Magnolia Maymuru on New Beginnings, Kinship and Connection to Country for Vogue

Exciting news in Australian fashion! Not only has Yolŋu woman, actress and new generation model Mamindjama (Magnolia) Maymuru been featured on next month’s cover of Vogue, she also has her own spread! Here, Magnolia is interviewed by award-winning Yuwaalaraay writer and storyteller Nardi Simpson about kinship, connection to country and what Vogue’s sunrise theme in relation to ‘New Beginnings’ means to her. If you haven’t already, check out our previous article Yolŋu model Magnolia Maymuru on Vogue Australia's September issue 'New Beginnings' for more information about Magnolia’s remarkable modelling and acting career. 

In line with Vogue’s theme, Nardi Simpson (2021) asked Magnolia to describe what sunrise looks like in her country and the colours of her homeland:

“This place [Nhulunbuy, Yirrkala] is known as sunrise country. It belongs to Rirratjingu clan. This is where the sun first rises and then shines on the rest of Arnhem Land. We have songlines about it, we have cultural ceremonies about it—all about this land and this country. I've been here for quite a few weeks now, with family, for ceremony.” 

“I would say that from sunrise to sunset, it’s stunning. It goes red to pink and makes the whole country glow. It just makes everything stand out...from the trees to the birds, to our skin. To the rocks, the water. It’s just very vibrant. Colour is everywhere, making life glow.” 

Magnolia wears a Roksanda jumpsuit, Cartier ear cuff, and Prada shoes. Photographed by @charliedenno. Courtesy of Vogue Australia, 2021.

For Magnolia (2021), sunrises are both ancient and new and reflect the ways of mob, nation-wide: 

“...that’s the beautiful thing about us. All countrymen, all over Australia, we have that connection...So, it seems new whenever we’re trying to do something or going somewhere, but really, our people have experienced it, practised it before in different ways, our ways. New things repeat over and over again so they are fresh, and they are old. That’s what we’re taught.”

As part of generations of Djarrakpi women, this concept associated with the duality of new and old is not unfamiliar to Magnolia. This is especially since Magnolia has recently become a mother in March. So, when Nardi asked about what comes to mind in terms of this concept, Magnolia (2021) said:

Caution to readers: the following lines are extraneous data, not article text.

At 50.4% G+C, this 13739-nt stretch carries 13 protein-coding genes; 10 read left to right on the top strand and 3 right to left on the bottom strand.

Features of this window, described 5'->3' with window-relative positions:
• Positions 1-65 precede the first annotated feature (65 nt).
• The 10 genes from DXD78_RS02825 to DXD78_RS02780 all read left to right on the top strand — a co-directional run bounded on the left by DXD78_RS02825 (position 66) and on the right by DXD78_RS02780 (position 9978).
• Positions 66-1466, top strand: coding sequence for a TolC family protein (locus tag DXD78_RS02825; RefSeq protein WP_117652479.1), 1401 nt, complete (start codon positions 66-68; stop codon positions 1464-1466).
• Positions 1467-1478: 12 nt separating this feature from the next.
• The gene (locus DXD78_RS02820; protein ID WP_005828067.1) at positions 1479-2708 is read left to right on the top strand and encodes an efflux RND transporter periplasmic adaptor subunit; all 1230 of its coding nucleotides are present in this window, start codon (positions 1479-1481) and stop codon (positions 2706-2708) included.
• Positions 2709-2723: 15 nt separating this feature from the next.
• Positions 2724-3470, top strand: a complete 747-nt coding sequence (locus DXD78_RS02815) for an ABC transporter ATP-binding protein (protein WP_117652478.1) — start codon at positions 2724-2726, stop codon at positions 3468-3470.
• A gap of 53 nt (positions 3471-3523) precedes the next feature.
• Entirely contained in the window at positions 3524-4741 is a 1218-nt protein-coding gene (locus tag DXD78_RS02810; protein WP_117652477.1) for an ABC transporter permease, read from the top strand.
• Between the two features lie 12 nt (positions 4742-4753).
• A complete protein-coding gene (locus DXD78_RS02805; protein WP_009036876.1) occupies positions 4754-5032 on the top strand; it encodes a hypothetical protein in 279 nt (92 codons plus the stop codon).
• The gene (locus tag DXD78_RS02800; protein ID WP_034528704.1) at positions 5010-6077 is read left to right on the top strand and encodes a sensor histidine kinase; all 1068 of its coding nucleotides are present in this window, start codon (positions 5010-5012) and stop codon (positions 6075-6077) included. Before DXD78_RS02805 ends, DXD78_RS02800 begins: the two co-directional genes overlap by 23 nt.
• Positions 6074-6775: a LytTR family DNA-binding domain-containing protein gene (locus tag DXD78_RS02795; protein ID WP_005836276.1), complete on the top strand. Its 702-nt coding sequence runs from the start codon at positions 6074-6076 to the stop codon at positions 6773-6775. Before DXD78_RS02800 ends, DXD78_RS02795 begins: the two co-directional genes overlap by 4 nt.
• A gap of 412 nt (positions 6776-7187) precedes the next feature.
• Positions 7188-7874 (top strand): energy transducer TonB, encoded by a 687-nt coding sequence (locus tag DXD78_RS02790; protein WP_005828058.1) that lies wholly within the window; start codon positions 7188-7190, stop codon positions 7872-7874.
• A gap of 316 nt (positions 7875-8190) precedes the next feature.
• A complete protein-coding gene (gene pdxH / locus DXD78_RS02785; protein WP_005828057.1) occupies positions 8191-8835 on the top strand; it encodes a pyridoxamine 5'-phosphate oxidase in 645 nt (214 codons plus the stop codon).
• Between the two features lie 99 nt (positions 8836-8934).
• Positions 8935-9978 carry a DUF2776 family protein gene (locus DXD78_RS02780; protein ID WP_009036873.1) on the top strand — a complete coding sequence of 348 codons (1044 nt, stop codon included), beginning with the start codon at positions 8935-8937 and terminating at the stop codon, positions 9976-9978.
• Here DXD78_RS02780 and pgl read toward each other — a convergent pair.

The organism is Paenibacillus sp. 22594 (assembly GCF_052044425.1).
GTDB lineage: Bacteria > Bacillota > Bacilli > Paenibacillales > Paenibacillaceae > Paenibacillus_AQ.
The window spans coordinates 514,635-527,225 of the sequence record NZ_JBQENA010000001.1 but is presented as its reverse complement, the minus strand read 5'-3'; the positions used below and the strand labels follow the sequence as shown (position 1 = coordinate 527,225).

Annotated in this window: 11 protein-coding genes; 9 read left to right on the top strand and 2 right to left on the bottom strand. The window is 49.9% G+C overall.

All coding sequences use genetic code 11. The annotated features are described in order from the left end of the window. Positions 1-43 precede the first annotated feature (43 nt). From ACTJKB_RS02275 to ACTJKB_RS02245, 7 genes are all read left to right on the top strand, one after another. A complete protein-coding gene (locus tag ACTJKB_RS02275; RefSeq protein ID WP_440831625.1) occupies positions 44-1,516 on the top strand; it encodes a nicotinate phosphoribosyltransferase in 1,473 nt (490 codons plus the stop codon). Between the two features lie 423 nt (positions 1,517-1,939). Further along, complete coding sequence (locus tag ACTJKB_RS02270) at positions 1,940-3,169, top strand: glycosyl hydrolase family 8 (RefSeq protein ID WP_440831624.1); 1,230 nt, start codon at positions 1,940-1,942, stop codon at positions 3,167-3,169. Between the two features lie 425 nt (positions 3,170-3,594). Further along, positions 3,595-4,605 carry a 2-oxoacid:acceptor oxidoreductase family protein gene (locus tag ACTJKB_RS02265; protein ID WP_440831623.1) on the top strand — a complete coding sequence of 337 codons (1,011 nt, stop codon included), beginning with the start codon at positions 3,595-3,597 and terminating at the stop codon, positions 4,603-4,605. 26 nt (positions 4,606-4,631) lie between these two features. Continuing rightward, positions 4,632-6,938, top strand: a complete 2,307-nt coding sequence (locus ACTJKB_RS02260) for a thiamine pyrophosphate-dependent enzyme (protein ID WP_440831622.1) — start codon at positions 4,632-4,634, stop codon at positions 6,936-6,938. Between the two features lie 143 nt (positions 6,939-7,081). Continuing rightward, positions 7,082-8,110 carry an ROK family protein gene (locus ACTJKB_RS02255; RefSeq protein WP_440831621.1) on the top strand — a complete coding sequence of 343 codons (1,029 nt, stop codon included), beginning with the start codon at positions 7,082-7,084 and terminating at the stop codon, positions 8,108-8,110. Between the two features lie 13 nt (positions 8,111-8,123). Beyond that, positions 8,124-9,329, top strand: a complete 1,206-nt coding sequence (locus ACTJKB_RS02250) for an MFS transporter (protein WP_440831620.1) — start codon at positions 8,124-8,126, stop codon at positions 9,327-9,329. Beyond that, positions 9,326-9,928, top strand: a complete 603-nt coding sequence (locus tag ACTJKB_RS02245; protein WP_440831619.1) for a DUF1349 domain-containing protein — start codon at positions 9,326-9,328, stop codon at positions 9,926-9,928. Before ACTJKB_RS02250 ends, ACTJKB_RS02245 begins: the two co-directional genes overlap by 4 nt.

“I think about becoming a mother. That’s something we women have been doing, been going through; becoming ourselves, women, then mothers. With each generation, it’s just me becoming ancient.”

Magnolia wears a Giorgio Armani cape. Photographed by @charliedenno. Courtesy of Vogue Australia, 2021.

When asked about how she feels being connected to the ancestral ways of her people, she responded (2021) with: 

“...It gives me such a strong connection to the land and language... it feels like home ... It’s the feeling of being grounded, like I know where I am and where I'm supposed to be.”

Magnolia (2021) explained that she only gets this feeling of grounding and strength when she’s at home:

“...Sunrises...everywhere are beautiful and all, but when it’s home it’s different ... hearing the sound of the birds, and seeing my mob walk around, going across the road for tea, crossing over to the cousins’ just to chat for breakfast ... it’s just good to see that. It makes me feel good.” 

Magnolia wears a Chanel jumpsuit, available from the Chanel boutiques. Photographed by @charliedenno. Courtesy of Vogue Australia, 2021.

As a new mother, it is Magnolia’s responsibility to teach and pass on social protocols, traditions and ceremonies to her kin, Djarraran. Here, it’s important to note that traditional kinship is more than just social hierarchy and bloodlines, it goes back to kinship to the land, defining identity, establishing connection to country and bringing families together. Magnolia (2021) spoke to Nardi about her kinship and what ‘new beginnings’ Djarraran has brought her:

“She’s given me so much...a purpose...a new role as her mother. So, now it’s my job to teach her her ways, and her grandmother’s Yolŋu culture. And then there’s also my knowledge I’ve got to teach her. Her being my daughter, she will take over my ceremonies when she’s older. And I’ll care for hers until she’s old enough to learn those things. Later on, when she’s older, she’s going to get lots of responsibilities in ceremonies.”

Magnolia wears an Alexander McQueen jacket and skirt. Djarraran is wrapped in Kieren Karritpul fabric, from Merrepen Arts. Photographed by @charliedenno. Courtesy of Vogue Australia, 2021.

Magnolia wears a Jordan Dalah jacket and skirt. Photographed by @charliedenno. Courtesy of Vogue Australia, 2021.

Overall, Vogue’s new push for the representation of First Nations creatives in a positive, nurturing and caring light has built a sense of admiration and acknowledgement from the wider Australian community. By Vogue making this commitment to giving First Nations creatives a voice, it will help launch this ‘new beginnings’ theme further. This commitment should involve avoiding the misrepresentation of First Nations peoples and informing the wider community with a solid understanding of Australian history from an Indigenous perspective. In doing so, we as a nation can move forwards to realistic reconciliation (Vogue Australia, 2021).

At Yarn, our goal is to help drive and promote the development and longevity of the First Nations fashion scene into a mainstream space. We are always on the lookout for fresh faces at Yarn to help Indigenous models get their foot in the door to the international fashion realm. It is exciting to see that more and more First Nations models are making it internationally, and providing recognition and representation for the younger generation.